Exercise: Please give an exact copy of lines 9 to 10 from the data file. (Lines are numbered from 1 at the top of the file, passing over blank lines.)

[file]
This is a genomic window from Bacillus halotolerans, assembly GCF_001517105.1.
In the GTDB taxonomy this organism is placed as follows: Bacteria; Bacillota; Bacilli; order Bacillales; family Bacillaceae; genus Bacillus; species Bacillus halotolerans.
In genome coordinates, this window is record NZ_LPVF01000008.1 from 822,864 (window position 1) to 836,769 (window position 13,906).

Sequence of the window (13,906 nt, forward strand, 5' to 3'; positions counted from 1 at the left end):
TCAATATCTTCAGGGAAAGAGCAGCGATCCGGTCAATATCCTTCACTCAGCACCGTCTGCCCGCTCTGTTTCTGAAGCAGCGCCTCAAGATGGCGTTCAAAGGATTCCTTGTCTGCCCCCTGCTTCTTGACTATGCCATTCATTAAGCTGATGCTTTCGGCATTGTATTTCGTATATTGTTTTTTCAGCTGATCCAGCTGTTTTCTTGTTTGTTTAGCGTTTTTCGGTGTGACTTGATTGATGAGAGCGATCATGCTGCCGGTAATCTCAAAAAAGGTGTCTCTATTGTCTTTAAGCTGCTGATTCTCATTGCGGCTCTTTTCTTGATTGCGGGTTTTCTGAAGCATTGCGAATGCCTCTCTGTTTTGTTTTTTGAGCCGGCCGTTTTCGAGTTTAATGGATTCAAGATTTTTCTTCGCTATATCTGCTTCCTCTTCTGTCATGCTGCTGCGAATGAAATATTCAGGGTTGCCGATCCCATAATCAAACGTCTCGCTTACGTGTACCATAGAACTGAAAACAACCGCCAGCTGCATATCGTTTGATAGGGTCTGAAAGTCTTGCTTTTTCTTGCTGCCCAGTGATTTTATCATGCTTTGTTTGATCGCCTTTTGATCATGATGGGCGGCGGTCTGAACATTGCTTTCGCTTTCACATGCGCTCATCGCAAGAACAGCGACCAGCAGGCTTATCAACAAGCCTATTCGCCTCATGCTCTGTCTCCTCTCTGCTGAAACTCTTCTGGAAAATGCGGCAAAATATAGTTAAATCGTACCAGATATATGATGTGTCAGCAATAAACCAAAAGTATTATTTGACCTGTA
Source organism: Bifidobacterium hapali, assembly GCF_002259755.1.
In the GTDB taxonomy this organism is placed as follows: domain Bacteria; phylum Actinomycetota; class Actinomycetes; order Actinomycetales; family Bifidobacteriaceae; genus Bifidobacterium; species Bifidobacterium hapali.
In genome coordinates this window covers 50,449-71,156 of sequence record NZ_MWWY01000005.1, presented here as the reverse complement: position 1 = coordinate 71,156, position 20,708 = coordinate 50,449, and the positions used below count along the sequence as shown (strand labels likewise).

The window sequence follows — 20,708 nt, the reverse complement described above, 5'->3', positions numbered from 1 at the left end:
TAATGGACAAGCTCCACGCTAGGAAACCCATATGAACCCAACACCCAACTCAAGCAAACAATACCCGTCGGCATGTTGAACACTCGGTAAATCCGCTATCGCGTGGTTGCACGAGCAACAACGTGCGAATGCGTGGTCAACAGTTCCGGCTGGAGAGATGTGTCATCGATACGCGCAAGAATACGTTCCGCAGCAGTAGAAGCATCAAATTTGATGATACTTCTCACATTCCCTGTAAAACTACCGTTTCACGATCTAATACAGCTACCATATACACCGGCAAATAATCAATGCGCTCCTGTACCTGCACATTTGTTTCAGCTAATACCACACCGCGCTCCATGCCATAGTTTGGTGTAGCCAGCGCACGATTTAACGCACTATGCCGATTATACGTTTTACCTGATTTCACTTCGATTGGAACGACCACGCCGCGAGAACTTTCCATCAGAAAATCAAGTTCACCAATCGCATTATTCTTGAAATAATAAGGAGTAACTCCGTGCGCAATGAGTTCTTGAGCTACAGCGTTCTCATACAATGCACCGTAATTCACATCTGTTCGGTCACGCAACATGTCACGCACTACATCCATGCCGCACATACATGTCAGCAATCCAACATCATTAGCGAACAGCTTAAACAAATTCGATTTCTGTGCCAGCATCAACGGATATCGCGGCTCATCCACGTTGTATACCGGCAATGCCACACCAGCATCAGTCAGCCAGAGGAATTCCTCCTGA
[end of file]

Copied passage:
The window sequence follows — 20,708 nt, the reverse complement described above, 5'->3', positions numbered from 1 at the left end:
TAATGGACAAGCTCCACGCTAGGAAACCCATATGAACCCAACACCCAACTCAAGCAAACAATACCCGTCGGCATGTTGAACACTCGGTAAATCCGCTATCGCGTGGTTGCACGAGCAACAACGTGCGAATGCGTGGTCAACAGTTCCGGCTGGAGAGATGTGTCATCGATACGCGCAAGAATACGTTCCGCAGCAGTAGAAGCATCAAATTTGATGATACTTCTCACATTCCCTGTAAAACTACCGTTTCACGATCTAATACAGCTACCATATACACCGGCAAATAATCAATGCGCTCCTGTACCTGCACATTTGTTTCAGCTAATACCACACCGCGCTCCATGCCATAGTTTGGTGTAGCCAGCGCACGATTTAACGCACTATGCCGATTATACGTTTTACCTGATTTCACTTCGATTGGAACGACCACGCCGCGAGAACTTTCCATCAGAAAATCAAGTTCACCAATCGCATTATTCTTGAAATAATAAGGAGTAACTCCGTGCGCAATGAGTTCTTGAGCTACAGCGTTCTCATACAATGCACCGTAATTCACATCTGTTCGGTCACGCAACATGTCACGCACTACATCCATGCCGCACATACATGTCAGCAATCCAACATCATTAGCGAACAGCTTAAACAAATTCGATTTCTGTGCCAGCATCAACGGATATCGCGGCTCATCCACGTTGTATACCGGCAATGCCACACCAGCATCAGTCAGCCAGAGGAATTCCTCCTGA